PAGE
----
With inner layers it depends on what you want it to do. Most people use a polyester inner (such as microfleece and suedecloth) as it draws the wetness away from bubs skin into the absorbent layer beneath. (called wicking).
You can choose to use cotton, bamboo, hemp or flanelette as your inner layer, but these are not generally choices used for a pocket nappy. Also with these
types of fabrics, as they are also absorbent, they remain wet and the wetness will stay against baby's skin.
I have made my children's training pants based on a pair of undies. I did them so that they side snapped (you could use velcro though).
The outer was a PUL print, foe bound edge and the inner was two full layers of hemp. Bamboo velour makes for a wonderful inner too!
I didn't do a polyester inner (to keep them dry) as I wanted them to feel the wetness to help encourage the training. The pants I made easily held one wee.
You could use any PUL outer, my toddlers picked the print they liked. This got them involved in their new pants making and they loved it even more!
I would really recommend the FOE (fold over elastic) as it gives a nice finish and the stretch to go with it. I also recommend the nappy be either snapped or use
velcro on the sides for ease of getting off when those number two accidents happen.
The Nappy Network in New Zealand have a pattern for a training pant -
If you want to use your own pattern all you need to do is trace around a pair of child's undies, making the size bigger though to allow for the bit of bulkiness the absorbent layers give the pants.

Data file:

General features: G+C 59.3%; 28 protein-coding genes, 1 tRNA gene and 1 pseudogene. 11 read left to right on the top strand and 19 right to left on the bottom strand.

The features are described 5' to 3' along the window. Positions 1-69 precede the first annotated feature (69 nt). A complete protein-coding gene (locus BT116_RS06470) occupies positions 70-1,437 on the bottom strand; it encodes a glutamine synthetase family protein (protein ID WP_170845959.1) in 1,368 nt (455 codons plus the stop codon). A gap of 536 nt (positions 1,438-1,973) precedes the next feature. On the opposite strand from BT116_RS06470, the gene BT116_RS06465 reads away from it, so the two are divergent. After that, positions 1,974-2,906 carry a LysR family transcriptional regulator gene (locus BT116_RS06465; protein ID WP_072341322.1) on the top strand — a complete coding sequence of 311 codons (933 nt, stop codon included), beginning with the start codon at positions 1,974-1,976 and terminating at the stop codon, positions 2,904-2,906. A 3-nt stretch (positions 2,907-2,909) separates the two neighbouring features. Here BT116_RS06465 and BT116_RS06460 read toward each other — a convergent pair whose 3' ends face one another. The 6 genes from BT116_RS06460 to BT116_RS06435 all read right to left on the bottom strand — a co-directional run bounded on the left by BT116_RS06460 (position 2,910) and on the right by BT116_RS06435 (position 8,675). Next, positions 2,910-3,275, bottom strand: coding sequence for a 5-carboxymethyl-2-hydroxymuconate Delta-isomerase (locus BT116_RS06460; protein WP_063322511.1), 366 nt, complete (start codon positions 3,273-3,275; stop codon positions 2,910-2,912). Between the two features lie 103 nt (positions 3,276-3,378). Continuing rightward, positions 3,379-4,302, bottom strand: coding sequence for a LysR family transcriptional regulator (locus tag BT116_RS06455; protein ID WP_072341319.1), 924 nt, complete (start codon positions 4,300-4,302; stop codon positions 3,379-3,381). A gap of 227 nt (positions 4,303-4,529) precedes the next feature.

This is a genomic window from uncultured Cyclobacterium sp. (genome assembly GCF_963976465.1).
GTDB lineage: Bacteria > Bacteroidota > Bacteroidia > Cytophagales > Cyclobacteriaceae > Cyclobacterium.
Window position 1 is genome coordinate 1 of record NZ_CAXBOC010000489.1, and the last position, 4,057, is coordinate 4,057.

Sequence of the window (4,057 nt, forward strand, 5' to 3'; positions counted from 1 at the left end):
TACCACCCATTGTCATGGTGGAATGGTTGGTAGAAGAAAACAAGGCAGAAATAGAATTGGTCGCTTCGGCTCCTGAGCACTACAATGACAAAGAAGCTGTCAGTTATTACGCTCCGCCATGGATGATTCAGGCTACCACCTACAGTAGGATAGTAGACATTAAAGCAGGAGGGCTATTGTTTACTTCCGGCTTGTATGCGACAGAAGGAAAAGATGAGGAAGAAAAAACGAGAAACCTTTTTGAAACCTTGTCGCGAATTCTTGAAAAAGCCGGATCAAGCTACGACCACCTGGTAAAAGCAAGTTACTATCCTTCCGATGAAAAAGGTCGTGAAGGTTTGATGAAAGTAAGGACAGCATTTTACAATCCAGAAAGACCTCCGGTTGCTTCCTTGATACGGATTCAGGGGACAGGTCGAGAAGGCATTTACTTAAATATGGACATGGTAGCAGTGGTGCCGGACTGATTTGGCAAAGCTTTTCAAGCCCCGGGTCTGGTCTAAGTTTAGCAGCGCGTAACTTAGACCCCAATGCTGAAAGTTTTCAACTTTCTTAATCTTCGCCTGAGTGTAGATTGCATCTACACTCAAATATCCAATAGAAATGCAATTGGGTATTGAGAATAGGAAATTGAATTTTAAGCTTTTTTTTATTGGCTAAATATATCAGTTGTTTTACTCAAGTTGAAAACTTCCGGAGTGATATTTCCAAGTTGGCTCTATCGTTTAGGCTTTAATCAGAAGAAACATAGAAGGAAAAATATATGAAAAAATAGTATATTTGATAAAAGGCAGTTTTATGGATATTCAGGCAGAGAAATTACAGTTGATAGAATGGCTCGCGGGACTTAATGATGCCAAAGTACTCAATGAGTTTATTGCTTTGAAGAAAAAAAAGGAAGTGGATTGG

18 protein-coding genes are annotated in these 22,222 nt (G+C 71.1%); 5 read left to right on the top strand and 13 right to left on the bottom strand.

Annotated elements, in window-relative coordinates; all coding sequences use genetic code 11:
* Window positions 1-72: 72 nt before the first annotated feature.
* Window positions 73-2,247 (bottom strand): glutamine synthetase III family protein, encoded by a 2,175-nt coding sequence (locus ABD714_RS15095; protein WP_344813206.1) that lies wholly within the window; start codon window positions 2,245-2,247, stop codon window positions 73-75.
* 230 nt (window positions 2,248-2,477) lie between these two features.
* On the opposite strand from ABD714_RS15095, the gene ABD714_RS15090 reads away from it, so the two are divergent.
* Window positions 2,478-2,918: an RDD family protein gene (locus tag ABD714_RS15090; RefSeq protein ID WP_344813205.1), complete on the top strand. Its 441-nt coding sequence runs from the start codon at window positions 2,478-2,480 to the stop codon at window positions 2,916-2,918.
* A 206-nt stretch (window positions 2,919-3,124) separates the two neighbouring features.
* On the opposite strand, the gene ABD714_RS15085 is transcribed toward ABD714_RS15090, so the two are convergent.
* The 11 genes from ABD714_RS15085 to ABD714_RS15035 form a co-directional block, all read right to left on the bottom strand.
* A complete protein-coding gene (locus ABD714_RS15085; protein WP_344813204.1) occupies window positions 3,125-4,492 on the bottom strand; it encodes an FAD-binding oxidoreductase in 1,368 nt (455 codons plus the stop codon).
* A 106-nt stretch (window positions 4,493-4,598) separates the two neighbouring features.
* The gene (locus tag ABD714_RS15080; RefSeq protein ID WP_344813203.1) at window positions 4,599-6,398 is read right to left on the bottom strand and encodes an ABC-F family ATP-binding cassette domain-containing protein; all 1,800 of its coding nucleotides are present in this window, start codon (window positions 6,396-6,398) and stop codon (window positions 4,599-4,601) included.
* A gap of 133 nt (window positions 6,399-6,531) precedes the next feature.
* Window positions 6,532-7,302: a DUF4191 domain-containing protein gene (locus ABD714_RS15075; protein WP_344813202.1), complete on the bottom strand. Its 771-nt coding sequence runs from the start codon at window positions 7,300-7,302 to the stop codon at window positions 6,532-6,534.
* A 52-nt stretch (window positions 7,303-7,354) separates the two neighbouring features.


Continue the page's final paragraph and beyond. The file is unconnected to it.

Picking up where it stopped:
I think you should definitely give it a go. They are really easy to make.
Hemp and bamboo are both absorbent materials. Bamboo is a bit more absorbent than hemp. Both have antibacterial and
anti fungal properties. Bamboo will take longer than hemp to dry.
When line dried bamboo dries softer than hemp. Hemp can tend to get a bit crispy, but can be re-softened by just lightly stretching the fabric.
Both of these fabrics, in multiple layers, will take longer to dry than a single layer, two layers work quite well. When constructing your nappies it is worth doing boosters (in an AI2) that are in multiple separate layers so that the drying time is quicker. With an AIO the absorbent layers are sewn in so you can't speed up the drying time.
With both AIo's and AI2's you need to have an inner layer and an outer waterproof layer.
Inner layers can be made of 100% polyester (microfleece, suedecloth) so that when bub wee's the wetness is taken through this layer into the absorbent layer beneath, leaving bubs skin dry.
You can also use cotton (velour, knits or flanelette) , bamboo (fleece, terry and velour), hemp. These fabrics will not take the wetness away from bubs skin though.
I live in a quite hot area (but not humid like Darwin) and I use the 100% polyesters on all my nappies inners and have found that my babies skin is always nice and never hot.
For the outer layer you will need a PUL in either cotton or polyester. This fabric has a polyurethane laminate on the back which makes them waterproof. Without this the wetness will come all the way out onto bubs clothing.
The PUL is very lightweight and once again i have not found that bubs skin heats up at all.
Another option you could try is to use fitted nappies which do not have the waterproof outer, the nappy being made fully of hemp, bamboo or a combination of one of these with a flanelette outer.